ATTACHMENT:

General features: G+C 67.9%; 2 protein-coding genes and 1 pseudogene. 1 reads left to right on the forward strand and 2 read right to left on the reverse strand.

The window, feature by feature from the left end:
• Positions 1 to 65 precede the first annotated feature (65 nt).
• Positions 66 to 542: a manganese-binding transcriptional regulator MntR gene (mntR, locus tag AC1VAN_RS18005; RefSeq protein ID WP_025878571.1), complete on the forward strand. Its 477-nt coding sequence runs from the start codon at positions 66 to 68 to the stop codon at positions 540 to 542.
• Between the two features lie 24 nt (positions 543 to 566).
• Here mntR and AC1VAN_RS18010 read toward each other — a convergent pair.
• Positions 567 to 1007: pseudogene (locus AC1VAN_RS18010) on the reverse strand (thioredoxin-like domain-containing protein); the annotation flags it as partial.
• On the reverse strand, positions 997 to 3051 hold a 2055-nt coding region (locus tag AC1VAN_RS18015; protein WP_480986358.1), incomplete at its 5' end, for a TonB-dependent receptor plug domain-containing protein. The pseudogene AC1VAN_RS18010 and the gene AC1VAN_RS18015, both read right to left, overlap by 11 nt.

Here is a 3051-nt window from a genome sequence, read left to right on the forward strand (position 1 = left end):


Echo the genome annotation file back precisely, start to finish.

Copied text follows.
General features: G+C 67.9%; 2 protein-coding genes and 1 pseudogene. 1 reads left to right on the forward strand and 2 read right to left on the reverse strand.

The window, feature by feature from the left end:
• Positions 1 to 65 precede the first annotated feature (65 nt).
• Positions 66 to 542: a manganese-binding transcriptional regulator MntR gene (mntR, locus tag AC1VAN_RS18005; RefSeq protein ID WP_025878571.1), complete on the forward strand. Its 477-nt coding sequence runs from the start codon at positions 66 to 68 to the stop codon at positions 540 to 542.
• Between the two features lie 24 nt (positions 543 to 566).
• Here mntR and AC1VAN_RS18010 read toward each other — a convergent pair.
• Positions 567 to 1007: pseudogene (locus AC1VAN_RS18010) on the reverse strand (thioredoxin-like domain-containing protein); the annotation flags it as partial.
• On the reverse strand, positions 997 to 3051 hold a 2055-nt coding region (locus tag AC1VAN_RS18015; protein WP_480986358.1), incomplete at its 5' end, for a TonB-dependent receptor plug domain-containing protein. The pseudogene AC1VAN_RS18010 and the gene AC1VAN_RS18015, both read right to left, overlap by 11 nt.

Here is a 3051-nt window from a genome sequence, read left to right on the forward strand (position 1 = left end):